On Air
0:00
0:00
Open In Popup
MPR News

Minnesotans sort through new Cuba restrictions

Share story

Passengers wait for transportation after returning from a cruise to Cuba.
Passengers wait for transportation after returning from a cruise to Cuba at the Port Everglades on Wednesday in Fort Lauderdale, Fla.
Brynn Anderson | AP Photo

The first thing Julian Loscalzo did when he learned about the new travel ban this week was to get to the bank.

"I talked to my travel agent. She's licensed to operate in Cuba, she's worked there for 20 years," said Loscalzo, who runs a company called Ballpark Tours, which organizes trips to ballparks around the country and in Cuba. "She said, 'listen, get those deposits in the mail, in the bank and confirm that it's all taken care of, if you get them in by June 5, they're not going to interfere.'"

The travel agent was referring to new travel restrictions laid out this week by the Trump administration on how Americans are allowed to visit Cuba. There used to be 12 ways for Americans to legally travel to Cuba, including things like family visits, religious activities and what is called People-to-People travel, which was meant to "foster educational dialogue."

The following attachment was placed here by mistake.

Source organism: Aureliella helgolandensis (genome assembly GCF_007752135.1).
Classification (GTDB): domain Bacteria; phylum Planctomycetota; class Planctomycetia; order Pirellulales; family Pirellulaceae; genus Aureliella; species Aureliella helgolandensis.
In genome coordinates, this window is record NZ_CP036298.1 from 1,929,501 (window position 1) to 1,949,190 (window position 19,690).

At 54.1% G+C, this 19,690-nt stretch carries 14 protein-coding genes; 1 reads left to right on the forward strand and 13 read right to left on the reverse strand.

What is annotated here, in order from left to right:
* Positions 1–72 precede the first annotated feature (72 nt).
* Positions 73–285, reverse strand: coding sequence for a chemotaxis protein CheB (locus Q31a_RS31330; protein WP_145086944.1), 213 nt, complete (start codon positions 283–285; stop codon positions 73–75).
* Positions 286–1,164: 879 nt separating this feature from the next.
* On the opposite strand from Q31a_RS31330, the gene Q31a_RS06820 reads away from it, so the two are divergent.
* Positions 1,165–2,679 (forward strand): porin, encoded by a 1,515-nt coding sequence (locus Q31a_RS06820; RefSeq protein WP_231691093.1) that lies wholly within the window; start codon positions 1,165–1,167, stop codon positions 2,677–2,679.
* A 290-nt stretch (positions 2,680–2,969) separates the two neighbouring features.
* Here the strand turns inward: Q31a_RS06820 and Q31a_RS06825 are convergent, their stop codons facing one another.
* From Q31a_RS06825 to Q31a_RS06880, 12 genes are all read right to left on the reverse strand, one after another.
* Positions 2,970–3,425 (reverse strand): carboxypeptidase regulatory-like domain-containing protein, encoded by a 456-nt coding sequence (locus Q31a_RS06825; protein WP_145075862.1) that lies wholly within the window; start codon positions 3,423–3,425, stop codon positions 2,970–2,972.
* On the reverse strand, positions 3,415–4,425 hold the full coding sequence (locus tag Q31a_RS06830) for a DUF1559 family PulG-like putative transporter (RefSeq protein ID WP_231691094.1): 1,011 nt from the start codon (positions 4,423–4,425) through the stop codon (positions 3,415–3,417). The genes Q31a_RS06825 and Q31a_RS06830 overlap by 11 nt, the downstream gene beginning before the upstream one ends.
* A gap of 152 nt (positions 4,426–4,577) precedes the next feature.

The new rules ban People-to-People travel. They also say that American boats aren't allowed to stop there, which means cruise ships, fishing boats and private yachts are all prohibited by American law from docking there. Travelers who booked flights to the island before the June 5 deadline are fine. Those who booked cruises or other boat trips, even before the deadline, are not.

What's not clear is how the ban will play out in other scenarios. Bud Philbrook, CEO of Global Volunteers, is still trying to figure out what the ban will mean for his group, an organization that takes volunteers all over the world, including Cuba.

"Because we send a lot of people to serve the communities in Cuba so this travel restriction would be adverse to that," he said. 

But more than that, he says, he's worried about what it means for Cubans.

"It's the people who suffer," he said. "Not the government. It's the people who suffer when they take steps that prohibit Americans from travelling to Cuba."

And that's why he wants to figure out how he can keep doing what he does. So does Julian Loscalzo.

"It's international diplomacy done by a bunch of baseball nuts," he said. "Who can talk about anything better than that?"